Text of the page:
We are surrounded with the commercialization that accompanies Christmas, from the festive red cups from Starbucks branded with “Let’s Merry,” to dancing Santa Clauses and bags of red, green and white M&Ms at CVS.
With all the garlands and carols playing, Thanksgiving – a time for being thankful and appreciating what we have – can be lost in the celebration of the impending Christmas season.
So let’s put aside the Christmas merriment for a little while. What the University needs is a school-wide day of service for Thanksgiving, an in-depth conference devoted to discussing homelessness and the problems facing the impoverished.
The Center for Civic Engagement and Service already hosts a multitude of events throughout National Hunger and Homelessness Awareness week. Student-organized events include service opportunities across the city, a poetry slam, a homelessness panel, hunger banquet, a canned food drive and a hunger walk.
But like the two other days of service the University holds – Sept. 11 and Martin Luther King, Jr. Day – Thanksgiving is an excellent opportunity for a University-wide day dedicated to volunteering.
Having a designated day of service will also encourage students who are not involved in student organizations or who do not typically have time to participate in service activities.
There’s no denying that turnout for the University-wide days of service is greater than student organization-run events. Publicity on campus for the events is huge, house staff members encourage their residents to take part and some professors even allow classes on those days to be optional.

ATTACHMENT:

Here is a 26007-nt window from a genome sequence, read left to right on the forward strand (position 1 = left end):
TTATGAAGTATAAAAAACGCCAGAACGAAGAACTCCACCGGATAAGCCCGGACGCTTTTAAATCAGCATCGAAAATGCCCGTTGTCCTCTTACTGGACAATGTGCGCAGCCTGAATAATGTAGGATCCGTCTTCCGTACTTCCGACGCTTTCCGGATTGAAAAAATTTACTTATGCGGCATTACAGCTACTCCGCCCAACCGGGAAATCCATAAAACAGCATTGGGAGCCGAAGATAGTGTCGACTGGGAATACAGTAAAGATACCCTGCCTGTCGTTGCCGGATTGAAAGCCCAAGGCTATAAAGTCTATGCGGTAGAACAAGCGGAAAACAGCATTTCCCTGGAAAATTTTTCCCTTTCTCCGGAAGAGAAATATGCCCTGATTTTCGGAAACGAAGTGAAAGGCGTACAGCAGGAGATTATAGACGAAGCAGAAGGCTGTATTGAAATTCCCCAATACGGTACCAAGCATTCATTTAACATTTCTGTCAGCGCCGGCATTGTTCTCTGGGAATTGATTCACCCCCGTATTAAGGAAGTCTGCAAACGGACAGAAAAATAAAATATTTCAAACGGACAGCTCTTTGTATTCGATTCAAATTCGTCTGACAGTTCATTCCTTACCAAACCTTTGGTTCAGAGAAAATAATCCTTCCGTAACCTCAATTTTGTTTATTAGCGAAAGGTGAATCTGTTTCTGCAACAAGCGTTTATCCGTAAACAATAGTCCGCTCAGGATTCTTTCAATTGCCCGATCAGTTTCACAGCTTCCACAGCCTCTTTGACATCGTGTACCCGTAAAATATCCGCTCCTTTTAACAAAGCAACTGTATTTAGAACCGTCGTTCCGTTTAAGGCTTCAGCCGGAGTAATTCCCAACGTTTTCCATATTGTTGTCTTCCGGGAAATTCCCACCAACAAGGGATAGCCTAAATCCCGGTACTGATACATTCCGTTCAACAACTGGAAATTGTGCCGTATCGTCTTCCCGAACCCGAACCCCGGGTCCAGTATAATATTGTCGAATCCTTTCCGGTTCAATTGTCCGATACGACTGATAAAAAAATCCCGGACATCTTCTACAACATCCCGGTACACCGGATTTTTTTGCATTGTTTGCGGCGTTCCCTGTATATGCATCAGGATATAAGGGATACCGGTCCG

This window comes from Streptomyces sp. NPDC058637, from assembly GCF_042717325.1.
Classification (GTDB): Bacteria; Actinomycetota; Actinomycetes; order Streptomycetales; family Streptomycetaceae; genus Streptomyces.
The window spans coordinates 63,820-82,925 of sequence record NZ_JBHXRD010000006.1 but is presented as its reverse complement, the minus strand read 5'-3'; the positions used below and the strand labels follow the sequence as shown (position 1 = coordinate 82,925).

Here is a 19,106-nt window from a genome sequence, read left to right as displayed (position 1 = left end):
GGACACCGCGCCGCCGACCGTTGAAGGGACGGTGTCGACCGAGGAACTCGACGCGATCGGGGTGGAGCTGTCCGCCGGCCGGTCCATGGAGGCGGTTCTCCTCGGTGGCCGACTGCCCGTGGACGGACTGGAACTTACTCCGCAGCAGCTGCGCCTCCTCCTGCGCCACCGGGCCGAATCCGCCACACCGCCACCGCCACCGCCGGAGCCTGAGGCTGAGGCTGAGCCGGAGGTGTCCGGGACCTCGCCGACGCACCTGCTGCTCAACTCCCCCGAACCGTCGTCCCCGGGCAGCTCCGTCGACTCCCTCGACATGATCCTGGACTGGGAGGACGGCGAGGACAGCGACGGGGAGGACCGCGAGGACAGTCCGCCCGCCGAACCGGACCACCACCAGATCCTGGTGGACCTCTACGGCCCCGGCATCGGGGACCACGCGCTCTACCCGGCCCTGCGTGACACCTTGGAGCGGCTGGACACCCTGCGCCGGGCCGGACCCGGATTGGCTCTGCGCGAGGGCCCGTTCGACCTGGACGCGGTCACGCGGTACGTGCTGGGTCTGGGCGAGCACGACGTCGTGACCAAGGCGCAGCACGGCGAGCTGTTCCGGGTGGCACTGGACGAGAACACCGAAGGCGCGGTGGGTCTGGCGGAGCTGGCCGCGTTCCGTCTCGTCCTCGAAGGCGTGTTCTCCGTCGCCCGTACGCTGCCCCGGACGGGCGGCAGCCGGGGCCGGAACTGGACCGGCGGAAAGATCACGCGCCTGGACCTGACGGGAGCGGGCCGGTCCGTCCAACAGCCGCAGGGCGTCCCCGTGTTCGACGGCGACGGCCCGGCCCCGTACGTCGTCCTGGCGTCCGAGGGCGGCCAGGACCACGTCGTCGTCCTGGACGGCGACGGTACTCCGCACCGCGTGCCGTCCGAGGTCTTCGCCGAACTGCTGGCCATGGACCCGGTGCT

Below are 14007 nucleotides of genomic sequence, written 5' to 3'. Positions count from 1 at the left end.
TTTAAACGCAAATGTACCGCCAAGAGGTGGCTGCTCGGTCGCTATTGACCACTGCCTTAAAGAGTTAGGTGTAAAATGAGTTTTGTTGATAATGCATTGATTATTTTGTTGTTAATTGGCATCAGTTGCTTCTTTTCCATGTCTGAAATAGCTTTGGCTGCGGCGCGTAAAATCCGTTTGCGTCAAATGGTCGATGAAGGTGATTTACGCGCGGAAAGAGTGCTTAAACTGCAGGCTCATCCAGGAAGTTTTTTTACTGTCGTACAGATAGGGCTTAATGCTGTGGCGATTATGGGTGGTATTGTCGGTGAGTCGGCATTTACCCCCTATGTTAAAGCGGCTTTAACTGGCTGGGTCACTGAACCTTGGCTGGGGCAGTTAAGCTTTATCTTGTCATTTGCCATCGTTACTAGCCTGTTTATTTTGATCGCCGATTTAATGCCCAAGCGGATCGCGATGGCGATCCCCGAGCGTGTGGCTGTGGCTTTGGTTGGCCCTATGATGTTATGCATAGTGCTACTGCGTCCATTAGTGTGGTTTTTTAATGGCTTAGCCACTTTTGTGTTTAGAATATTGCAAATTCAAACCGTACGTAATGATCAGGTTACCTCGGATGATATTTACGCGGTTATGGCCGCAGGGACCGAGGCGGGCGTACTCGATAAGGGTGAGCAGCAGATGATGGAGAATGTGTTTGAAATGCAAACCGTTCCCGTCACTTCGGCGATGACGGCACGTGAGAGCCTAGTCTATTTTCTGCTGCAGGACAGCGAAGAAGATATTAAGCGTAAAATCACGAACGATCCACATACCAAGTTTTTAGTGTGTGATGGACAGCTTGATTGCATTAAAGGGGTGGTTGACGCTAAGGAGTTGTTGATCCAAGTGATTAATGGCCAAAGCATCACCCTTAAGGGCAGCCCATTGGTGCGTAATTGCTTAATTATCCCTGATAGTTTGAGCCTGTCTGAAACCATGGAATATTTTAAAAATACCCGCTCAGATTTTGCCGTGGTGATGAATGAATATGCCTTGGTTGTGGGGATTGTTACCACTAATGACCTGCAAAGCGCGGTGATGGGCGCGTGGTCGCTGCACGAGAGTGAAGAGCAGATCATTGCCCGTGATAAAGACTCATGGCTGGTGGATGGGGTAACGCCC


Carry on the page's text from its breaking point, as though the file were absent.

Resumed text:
The University could host former or current homeless individuals willing to share their stories. While there is an opportunity to hear directly from former or current homeless individuals throughout National Hunger and Homelessness week, having this event open to all of GW would only enhance its power and significance.
Given that we are a student body that interacts directly with the homeless on a daily basis, this would provide the entire community with the chance to listen to the unheard voices of the people we see every day.
We saw a promising glimmer of what a Thanksgiving Day of Service could be with the National Hunger and Homelessness Awareness week. But what this laudable student-organized week showed us is that, with University backing, an even more impressive day dedicated to serving others is possible.
After Thanksgiving, the national culture turns to one of consumerism and excessive spending. So while we are still focused on gratitude and appreciation, we should take the next step and have a University-wide day of service.
We can give more than thanks this holiday.
Ryan Carey-Mahoney, a sophomore majoring in journalism, is a Hatchet columnist.
This article appeared in the November 21, 2011 issue of the Hatchet.